alexa Mechanism of apatite formation on wollastonite coatings in simulated body fluids.
Engineering

Engineering

Bioceramics Development and Applications

Author(s): Liu X, Ding C, Chu PK

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Abstract The formation mechanism of apatite on the surface of wollastonite coating was examined. Plasma-sprayed wollastonite coatings were soaked in a lactic acid solution (pH=2.4) to result in the dissolution of calcium from the coating to form silanol (triple bond Si-OH) on the surface. Some calcium-drained samples were soaked in a trimethanol aminomethane solution (pH=10) for 24h to create a negatively charged surface with the functional group (triple bond Si-O(-)). These samples before and after treatment in a trimethanol aminomethane solution were immersed in simulated body fluids (SBF) to investigate the precipitation of apatite on the coating surface. The results indicate that the increase of calcium in the SBF solution is not the critical factor affecting the precipitation of apatite on the surface of the wollastonite coating and the apatite can only form on a negatively charged surface with the functional group (triple bond Si-O(-)). The mechanism of apatite formation on the wollastonite coating is proposed. After the wollastonite coatings are immersed into the SBF, calcium ions initially exchange with H(+) leading to the formation of silanol (triple bond Si-OH) on the surface of the layer and increase in the pH value at the coating-SBF interface. Consequently, a negatively charged surface with the functional group (triple bond Si-O(-)) forms on the surface. Due to the negatively charged surface, Ca(2+) ions in the SBF solution are attracted to the interface between the coating and solution, thereby increasing the ionic activity of the apatite at the interface to the extent that apatite precipitates on the coating surface.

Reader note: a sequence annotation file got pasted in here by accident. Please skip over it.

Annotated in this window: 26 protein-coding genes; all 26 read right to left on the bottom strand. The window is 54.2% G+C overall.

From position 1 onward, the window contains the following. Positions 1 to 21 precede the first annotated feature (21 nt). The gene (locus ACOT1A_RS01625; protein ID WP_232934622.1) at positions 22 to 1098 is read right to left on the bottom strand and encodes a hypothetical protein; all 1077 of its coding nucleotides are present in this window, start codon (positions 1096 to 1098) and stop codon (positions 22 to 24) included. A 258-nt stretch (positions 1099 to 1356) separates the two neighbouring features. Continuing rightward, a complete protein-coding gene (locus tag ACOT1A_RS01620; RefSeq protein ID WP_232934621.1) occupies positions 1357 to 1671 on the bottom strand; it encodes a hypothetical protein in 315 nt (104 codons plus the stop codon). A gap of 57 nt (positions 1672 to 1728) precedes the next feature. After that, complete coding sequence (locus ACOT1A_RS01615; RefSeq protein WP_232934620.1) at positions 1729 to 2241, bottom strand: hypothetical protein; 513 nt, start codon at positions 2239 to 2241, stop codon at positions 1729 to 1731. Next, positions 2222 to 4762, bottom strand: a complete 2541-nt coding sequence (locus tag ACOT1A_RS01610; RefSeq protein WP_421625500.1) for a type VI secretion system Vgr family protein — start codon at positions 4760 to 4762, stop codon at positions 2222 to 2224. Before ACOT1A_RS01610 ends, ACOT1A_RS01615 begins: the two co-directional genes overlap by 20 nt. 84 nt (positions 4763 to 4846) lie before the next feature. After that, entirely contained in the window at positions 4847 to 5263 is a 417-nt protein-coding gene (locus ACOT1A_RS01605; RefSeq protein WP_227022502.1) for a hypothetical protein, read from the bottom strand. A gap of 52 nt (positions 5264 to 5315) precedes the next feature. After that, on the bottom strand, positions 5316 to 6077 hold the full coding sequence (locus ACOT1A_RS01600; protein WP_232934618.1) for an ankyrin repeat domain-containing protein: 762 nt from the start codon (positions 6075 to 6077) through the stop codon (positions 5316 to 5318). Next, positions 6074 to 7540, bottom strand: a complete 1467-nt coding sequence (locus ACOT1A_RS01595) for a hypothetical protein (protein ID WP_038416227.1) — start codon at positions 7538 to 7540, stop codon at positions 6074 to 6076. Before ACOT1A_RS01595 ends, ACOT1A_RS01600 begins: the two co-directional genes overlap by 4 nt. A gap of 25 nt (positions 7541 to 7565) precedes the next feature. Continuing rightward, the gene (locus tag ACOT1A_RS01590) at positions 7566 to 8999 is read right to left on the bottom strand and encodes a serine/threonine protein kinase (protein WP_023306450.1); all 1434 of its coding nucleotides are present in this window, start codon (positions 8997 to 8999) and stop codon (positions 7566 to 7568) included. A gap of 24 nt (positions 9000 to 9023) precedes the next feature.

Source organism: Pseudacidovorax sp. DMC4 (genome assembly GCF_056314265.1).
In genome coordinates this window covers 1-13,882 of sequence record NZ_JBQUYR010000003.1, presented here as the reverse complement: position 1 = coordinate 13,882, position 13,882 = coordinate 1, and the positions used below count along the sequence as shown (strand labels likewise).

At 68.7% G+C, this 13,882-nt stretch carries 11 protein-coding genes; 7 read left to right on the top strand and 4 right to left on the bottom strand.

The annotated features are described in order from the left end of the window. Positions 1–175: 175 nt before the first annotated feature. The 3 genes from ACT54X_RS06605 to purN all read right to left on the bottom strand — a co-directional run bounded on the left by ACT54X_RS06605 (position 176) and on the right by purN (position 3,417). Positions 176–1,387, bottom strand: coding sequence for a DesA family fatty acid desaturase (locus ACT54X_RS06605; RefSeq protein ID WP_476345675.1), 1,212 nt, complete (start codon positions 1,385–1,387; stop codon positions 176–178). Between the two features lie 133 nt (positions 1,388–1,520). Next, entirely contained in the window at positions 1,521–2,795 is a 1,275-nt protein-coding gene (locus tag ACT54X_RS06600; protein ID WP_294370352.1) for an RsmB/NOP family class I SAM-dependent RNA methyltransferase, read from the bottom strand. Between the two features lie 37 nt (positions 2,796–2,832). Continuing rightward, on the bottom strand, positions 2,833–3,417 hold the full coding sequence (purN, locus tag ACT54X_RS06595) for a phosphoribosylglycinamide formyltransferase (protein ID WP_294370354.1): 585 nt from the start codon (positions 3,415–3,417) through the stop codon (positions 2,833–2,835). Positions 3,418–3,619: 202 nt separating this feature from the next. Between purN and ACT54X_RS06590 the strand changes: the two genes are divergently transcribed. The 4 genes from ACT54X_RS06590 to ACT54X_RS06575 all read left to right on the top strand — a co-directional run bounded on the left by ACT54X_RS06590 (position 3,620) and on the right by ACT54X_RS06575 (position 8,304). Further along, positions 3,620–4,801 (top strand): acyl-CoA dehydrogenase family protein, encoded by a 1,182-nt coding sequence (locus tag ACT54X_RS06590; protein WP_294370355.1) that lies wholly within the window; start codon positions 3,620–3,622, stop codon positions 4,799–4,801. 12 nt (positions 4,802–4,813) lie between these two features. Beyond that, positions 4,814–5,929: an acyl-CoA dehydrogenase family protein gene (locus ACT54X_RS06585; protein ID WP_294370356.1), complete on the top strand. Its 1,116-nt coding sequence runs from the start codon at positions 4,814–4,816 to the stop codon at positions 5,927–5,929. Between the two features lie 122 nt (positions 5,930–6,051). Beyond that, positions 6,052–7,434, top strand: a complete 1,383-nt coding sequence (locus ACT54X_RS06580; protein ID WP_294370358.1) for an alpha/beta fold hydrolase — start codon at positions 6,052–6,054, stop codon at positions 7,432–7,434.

This article was published in Biomaterials and referenced in Bioceramics Development and Applications

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